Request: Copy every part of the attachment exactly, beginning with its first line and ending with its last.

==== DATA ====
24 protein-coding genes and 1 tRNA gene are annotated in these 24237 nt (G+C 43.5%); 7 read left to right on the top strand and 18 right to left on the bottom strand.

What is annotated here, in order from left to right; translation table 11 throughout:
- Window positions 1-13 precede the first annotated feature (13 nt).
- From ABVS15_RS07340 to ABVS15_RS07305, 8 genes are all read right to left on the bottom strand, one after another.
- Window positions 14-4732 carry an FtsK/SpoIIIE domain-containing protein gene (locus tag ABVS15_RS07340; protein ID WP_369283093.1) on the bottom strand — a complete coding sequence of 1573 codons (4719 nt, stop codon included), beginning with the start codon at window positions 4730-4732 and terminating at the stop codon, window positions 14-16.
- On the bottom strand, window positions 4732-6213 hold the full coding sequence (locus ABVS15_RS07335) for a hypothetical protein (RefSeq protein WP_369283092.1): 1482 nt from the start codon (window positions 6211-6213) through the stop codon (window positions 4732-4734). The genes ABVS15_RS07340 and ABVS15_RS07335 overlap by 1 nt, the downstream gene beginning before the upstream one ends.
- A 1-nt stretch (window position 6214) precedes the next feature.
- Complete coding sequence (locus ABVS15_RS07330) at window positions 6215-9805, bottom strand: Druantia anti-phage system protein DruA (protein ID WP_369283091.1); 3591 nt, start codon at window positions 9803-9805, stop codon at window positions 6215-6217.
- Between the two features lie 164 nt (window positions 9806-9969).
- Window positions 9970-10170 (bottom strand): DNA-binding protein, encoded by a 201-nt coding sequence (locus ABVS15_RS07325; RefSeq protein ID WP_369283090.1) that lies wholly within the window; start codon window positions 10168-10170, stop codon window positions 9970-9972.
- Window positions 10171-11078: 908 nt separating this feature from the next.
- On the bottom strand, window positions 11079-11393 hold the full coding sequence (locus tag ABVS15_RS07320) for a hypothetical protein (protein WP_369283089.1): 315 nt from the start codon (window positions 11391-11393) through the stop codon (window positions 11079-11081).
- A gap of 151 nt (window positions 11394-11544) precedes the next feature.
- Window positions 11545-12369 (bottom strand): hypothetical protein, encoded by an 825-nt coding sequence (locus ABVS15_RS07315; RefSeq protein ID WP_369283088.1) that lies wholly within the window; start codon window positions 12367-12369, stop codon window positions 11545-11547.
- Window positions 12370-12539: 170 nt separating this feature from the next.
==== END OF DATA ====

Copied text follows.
24 protein-coding genes and 1 tRNA gene are annotated in these 24237 nt (G+C 43.5%); 7 read left to right on the top strand and 18 right to left on the bottom strand.

What is annotated here, in order from left to right; translation table 11 throughout:
- Window positions 1-13 precede the first annotated feature (13 nt).
- From ABVS15_RS07340 to ABVS15_RS07305, 8 genes are all read right to left on the bottom strand, one after another.
- Window positions 14-4732 carry an FtsK/SpoIIIE domain-containing protein gene (locus tag ABVS15_RS07340; protein ID WP_369283093.1) on the bottom strand — a complete coding sequence of 1573 codons (4719 nt, stop codon included), beginning with the start codon at window positions 4730-4732 and terminating at the stop codon, window positions 14-16.
- On the bottom strand, window positions 4732-6213 hold the full coding sequence (locus ABVS15_RS07335) for a hypothetical protein (RefSeq protein WP_369283092.1): 1482 nt from the start codon (window positions 6211-6213) through the stop codon (window positions 4732-4734). The genes ABVS15_RS07340 and ABVS15_RS07335 overlap by 1 nt, the downstream gene beginning before the upstream one ends.
- A 1-nt stretch (window position 6214) precedes the next feature.
- Complete coding sequence (locus ABVS15_RS07330) at window positions 6215-9805, bottom strand: Druantia anti-phage system protein DruA (protein ID WP_369283091.1); 3591 nt, start codon at window positions 9803-9805, stop codon at window positions 6215-6217.
- Between the two features lie 164 nt (window positions 9806-9969).
- Window positions 9970-10170 (bottom strand): DNA-binding protein, encoded by a 201-nt coding sequence (locus ABVS15_RS07325; RefSeq protein ID WP_369283090.1) that lies wholly within the window; start codon window positions 10168-10170, stop codon window positions 9970-9972.
- Window positions 10171-11078: 908 nt separating this feature from the next.
- On the bottom strand, window positions 11079-11393 hold the full coding sequence (locus tag ABVS15_RS07320) for a hypothetical protein (protein WP_369283089.1): 315 nt from the start codon (window positions 11391-11393) through the stop codon (window positions 11079-11081).
- A gap of 151 nt (window positions 11394-11544) precedes the next feature.
- Window positions 11545-12369 (bottom strand): hypothetical protein, encoded by an 825-nt coding sequence (locus ABVS15_RS07315; RefSeq protein ID WP_369283088.1) that lies wholly within the window; start codon window positions 12367-12369, stop codon window positions 11545-11547.
- Window positions 12370-12539: 170 nt separating this feature from the next.